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Golombek, H. (2000). A Discussion of Glen Gabbard's “What Can Neuroscience Teach Us About Transference?”. Canadian J. Psychoanal., 9(1):19-25.

(2000). Canadian Journal of Psychoanalysis, 9(1):19-25

A Discussion of Glen Gabbard's “What Can Neuroscience Teach Us About Transference?”

Harvey Golombek

In what follows I will synopsize some of the points that especially caught my attention in Glen Gabbard's paper, comment on their importance and relevance to psychodynamic therapists, and add some reflections of my own.

First, some of the essential points presented:

ο    The language of mind and the language of brain are quite distinct.

ο    Cognitive neuroscience research can deepen our understanding of mechanisms involved in the psychoanalytic concept of transference.

ο    Connections between neurons are modifiable.

ο    Representations of self or object are ultimately formed in neuronal networks through the principle of associability.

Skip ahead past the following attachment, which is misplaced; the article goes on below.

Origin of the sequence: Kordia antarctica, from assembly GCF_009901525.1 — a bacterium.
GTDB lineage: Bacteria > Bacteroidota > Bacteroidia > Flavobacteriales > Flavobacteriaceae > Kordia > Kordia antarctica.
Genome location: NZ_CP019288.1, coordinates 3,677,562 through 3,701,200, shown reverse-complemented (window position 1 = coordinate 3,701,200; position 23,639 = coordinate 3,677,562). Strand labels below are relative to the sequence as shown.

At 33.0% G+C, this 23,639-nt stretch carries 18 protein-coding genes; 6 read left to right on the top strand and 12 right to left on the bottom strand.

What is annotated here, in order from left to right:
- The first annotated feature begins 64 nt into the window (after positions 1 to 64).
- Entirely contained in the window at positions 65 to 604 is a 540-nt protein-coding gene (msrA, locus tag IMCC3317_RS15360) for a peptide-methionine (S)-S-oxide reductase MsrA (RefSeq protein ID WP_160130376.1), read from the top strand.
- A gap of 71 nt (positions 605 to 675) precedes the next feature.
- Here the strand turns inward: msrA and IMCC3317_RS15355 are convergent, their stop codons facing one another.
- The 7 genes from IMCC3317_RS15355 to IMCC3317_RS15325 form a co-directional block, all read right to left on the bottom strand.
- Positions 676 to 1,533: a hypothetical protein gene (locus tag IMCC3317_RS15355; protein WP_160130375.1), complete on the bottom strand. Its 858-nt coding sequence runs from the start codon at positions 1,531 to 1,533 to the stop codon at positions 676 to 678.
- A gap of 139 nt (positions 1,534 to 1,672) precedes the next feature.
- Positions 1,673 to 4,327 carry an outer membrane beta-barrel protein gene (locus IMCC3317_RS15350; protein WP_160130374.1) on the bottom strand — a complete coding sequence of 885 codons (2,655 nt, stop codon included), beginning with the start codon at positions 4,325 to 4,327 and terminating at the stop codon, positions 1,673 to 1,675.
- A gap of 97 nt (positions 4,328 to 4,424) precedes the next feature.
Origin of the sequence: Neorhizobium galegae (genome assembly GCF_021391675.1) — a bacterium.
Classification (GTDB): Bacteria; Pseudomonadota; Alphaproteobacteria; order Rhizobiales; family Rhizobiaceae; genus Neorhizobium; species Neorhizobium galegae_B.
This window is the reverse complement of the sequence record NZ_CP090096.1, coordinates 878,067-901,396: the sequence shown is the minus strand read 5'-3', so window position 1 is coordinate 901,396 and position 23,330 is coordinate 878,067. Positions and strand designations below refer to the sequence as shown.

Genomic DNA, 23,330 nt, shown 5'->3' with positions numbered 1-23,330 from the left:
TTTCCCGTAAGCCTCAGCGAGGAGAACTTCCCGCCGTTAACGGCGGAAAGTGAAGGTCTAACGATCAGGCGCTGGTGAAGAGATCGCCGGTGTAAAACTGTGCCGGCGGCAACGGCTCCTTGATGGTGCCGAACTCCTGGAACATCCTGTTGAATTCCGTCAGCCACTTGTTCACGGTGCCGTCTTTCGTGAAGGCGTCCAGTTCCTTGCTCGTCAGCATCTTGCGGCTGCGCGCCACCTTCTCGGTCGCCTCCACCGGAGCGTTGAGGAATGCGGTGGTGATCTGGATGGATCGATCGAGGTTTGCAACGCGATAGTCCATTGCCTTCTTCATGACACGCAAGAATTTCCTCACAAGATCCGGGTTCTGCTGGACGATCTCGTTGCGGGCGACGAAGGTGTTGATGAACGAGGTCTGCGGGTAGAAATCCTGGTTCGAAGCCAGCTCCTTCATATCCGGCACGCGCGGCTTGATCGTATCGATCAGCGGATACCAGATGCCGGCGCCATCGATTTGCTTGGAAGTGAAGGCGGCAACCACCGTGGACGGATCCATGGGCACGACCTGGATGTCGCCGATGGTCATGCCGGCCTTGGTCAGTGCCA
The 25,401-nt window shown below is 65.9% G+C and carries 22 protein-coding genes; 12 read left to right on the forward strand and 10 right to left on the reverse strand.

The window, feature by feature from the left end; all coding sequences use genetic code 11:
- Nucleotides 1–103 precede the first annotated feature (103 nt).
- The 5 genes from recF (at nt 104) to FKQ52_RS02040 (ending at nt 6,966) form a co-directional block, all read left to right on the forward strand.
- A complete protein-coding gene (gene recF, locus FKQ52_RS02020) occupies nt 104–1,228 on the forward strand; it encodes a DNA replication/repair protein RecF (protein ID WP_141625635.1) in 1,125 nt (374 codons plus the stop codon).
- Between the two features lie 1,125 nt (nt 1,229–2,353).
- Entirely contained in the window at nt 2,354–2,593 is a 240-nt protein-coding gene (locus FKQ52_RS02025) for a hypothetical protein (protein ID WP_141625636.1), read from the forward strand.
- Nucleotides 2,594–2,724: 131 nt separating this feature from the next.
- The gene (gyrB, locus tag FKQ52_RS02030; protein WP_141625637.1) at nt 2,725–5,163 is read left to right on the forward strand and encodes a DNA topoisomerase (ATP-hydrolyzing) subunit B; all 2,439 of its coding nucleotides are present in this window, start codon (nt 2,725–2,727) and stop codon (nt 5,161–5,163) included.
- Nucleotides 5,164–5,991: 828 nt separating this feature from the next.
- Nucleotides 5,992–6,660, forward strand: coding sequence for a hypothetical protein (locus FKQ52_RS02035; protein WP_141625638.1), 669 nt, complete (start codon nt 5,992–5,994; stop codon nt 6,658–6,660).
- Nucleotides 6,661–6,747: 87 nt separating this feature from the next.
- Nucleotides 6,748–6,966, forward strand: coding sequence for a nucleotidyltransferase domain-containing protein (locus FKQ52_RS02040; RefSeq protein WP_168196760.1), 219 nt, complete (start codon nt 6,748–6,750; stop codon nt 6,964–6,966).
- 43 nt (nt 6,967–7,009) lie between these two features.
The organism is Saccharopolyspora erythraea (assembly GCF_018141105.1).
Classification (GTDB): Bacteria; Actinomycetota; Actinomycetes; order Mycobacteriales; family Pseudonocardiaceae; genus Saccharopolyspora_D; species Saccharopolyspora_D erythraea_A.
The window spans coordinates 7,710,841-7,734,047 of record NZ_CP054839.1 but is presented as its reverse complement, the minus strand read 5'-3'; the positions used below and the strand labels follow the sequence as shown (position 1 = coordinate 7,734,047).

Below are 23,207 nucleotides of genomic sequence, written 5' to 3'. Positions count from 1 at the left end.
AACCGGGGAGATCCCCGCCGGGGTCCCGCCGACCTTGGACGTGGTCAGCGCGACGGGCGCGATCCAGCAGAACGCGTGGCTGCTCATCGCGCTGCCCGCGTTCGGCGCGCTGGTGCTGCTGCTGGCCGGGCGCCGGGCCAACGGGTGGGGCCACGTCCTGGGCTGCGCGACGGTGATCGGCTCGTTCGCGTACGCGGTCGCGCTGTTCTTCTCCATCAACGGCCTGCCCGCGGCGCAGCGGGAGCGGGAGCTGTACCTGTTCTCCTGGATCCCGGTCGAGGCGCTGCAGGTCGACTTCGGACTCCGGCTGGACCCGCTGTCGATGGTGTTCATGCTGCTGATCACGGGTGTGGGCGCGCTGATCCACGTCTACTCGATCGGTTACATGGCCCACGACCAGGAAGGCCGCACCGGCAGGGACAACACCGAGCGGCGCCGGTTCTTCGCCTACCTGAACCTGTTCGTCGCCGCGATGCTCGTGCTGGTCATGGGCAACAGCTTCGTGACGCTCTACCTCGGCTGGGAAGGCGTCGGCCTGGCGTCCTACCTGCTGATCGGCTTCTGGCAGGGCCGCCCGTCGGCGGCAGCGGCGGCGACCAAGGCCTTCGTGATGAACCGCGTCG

ο    Streams of information are combined by forming, strengthening, or pruning connections between them to form new or revised representations.

ο    There are multiple transferences, each of which reflects different representations and therefore different activations of neuronal networks.

ο    Psychoanalytic therapy creates new associative linkages accompanied by a deactivation of problematic linkages.

ο    Transference is bi-dimensional. It relates to the projection of an internal template and also to the patient's unconscious wishes for a new version of a relationship that will be reparative or healing.

ο    Internal representations are distributed throughout a network of neural units whose simultaneous activation is the essence of the representation.

ο    Emotion, perception, thought, memory, and behaviour are the product of activated neural circuits called “neural networks” or “assemblies.”

ο    Neural networks can be trained during a process in which the weights of synaptic connections may change.

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